REVIEW: Far From the Madding Crowd by Thomas Hardy
Once upon a time (more specifically, late 2010), my quest for self-improvement led me to Thomas Hardy. “Self,” I said to myself, “you’ve been trying all sorts of classic authors, you’ve tackled a few Russians. But you’ve never read Thomas Hardy. Why not give him a shot?” So I did. I don’t remember the process of elimination that led me to my fateful choice; I only remember thinking that I knew enough about Tess of D’Ubervilles to be fairly sure that it would piss me off. I ended up reading Jude the Obscure.
Big mistake. HUGE mistake. If ever a book perfectly combined soul-crushing boredom with spirit-withering depression, it’s Jude. Man, that book was boring. Man, that book was depressing. (“Done because we are too menny.” Shudder.) How does a book simultaneously manage to be both incredibly dull and astoundingly grim? I don’t know. But that book managed it. I hated it. (Strangely, looking at my log, I still gave it a C, which either means I was a REALLY easy grader five years ago, or more likely I feel like an asshole giving bad grades to classic works. I mean, clearly I’m the problem for not better appreciating this very boring, very depressing classic work of literature.)
Anyway, where were we? Recently I got it in my head that I should give Hardy another try. I remembered that back when I bitched to anyone who would listen about Jude the Obscure, a friend insisted that I should read Far From the Madding Crowd. So I did.
Our main characters are Gabriel Oak and Bathsheba Everdene. At the beginning of the novel, Oak is a shepherd who lives very simply and saves for a better future. He meets Bathsheba when she comes to the area to live with her aunt. They form something of a friendship, but when Gabriel proposes, Bathsheba turns him down. She doesn’t have feelings for him and has a desire to remain independent. She’s also proud and seems to see herself as above Gabriel, though she’s also very poor. Soon after, she leaves town, and Gabriel suffers a reversal of fortune: all his sheep die and his plans for a more comfortable future go up in smoke.
The two meet again in Weatherbury, where Bathsheba has inherited an estate from an uncle, and Gabriel is looking for work. Despite some initial discomfort between them, Gabriel ends up hiring on as Bathsheba’s shepherd, and does an excellent job.
Meanwhile, Bathsheba has another suitor, a handsome and wealthy but rather uncharismatic farmer named Boldwood. Boldwood is drawn to Bathsheba after she sends him a valentine on a lark. Boldwood takes the valentine far more seriously than Bathsheba intended it, and falls desperately in love with her. Bathsheba, to her credit, does feel terrible about leading Boldwood on, but she doesn’t have any more desire to marry him than she did Gabriel. She wants to run her farm on her own, making her something of a rare specimen of womanhood to the locals.
However, eventually Bathsheba’s head is turned by the dashing Sergeant Troy, who anyone can tell is bad news. For one thing, he’s already been seen trifling (apparently) with Fanny Robin, a young woman who was briefly in Bathsheba’s employ before running off. Even Bathsheba seems to know that Troy is no good, but she’s drawn to him anyway.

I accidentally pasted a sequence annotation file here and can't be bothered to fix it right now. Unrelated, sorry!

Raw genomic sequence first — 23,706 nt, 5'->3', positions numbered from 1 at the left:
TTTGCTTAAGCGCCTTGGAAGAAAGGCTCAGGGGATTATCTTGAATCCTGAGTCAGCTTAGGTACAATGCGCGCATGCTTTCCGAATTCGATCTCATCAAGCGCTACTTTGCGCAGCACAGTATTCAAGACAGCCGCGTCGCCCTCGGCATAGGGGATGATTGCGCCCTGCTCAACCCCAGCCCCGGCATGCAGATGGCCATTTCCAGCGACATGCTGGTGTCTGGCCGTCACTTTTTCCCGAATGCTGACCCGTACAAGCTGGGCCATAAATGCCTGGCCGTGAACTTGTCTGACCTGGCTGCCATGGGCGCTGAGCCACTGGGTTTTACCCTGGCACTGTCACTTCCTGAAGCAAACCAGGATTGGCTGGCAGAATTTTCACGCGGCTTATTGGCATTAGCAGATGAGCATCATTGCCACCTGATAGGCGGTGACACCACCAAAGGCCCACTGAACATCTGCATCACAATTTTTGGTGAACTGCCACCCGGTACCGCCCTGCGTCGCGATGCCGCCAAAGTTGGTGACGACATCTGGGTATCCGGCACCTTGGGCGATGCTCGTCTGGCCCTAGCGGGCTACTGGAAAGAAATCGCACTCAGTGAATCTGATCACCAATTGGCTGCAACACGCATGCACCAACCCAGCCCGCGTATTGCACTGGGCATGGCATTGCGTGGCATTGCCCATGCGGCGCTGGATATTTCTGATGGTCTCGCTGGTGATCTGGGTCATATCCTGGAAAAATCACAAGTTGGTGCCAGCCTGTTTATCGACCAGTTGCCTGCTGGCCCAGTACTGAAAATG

For whatever reason, Far From the Madding Crowd was a lot less boring to me than Jude the Obscure. (It was also nowhere near as depressing – though it has its moments – but the reasons for that are less obscure.) I think the prose and the characters were both less ponderous; Far From the Madding Crowd was originally published in serialized form and the writing reflects that. It’s not cliffhanger-y, necessarily, but there’s a degree of dramatic tension that I don’t recall there being in Jude.
Hardy had quite a fondness for rural life, and at times I did skip over paragraphs lovingly detailing the hay ricks (note: I have no idea what a hay rick is) and the countryside and the dew on the leaves and blah blah blah. I like his writing better when he’s recreating the local dialect in the voices of the workers who populate the area and work for Bathsheba and Boldwood. I often didn’t understand entirely what they were talking about, but the general flavor usually came through.
Bathsheba is sort of a mixed bag as a character – on the one hand, she’s sympathetic as a woman trying to make it in a mans’ world and deal with the expectations and limitations that are forced on her. On the other hand, it’s hard not to see her as flighty; she spurns two good men in favor of one bad one. Hardy’s views on the essential character of women weren’t exactly advanced, I don’t think, and Bathsheba as a character reflects that.
The three men drawn to her each manage to be sympathetic: Gabriel Oak is the pattern card of an upstanding, hardworking, loyal and steadfast man. His last name is a good indicator of his character; he’s solid and sturdy and also a bit unbending. Sure, he’s no romance hero: he’s not dashing or tempestuous in his passions. But it’s clear from the beginning that he’s a good guy. Boldwood seems to have some similar traits: steadiness of character combined with a somewhat uninspiring personality. But his mad pursuit of Bathsheba reveals some hidden depths. On the one hand, his doomed loved for Bathsheba gives Boldwood an air of tragic romanticism; on the other hand, it reveals him to be, well, kind of crazy.
Troy was the one who managed to surprise and intrigue me. I didn’t like him; he’s too selfish and shallow for that. But he could easily have been a cardboard villain, and he’s not. In some ways, in his pursuit of the easy life and comfort, Troy ends up being his own worst enemy.
The ending of Far From the Madding Crowd has a certain rightness to it, a symmetry that I found pleasing. It’s not super-romantic but it’s a far cry from the dreary despair of Jude the Obscure. My grade for this one is a B+.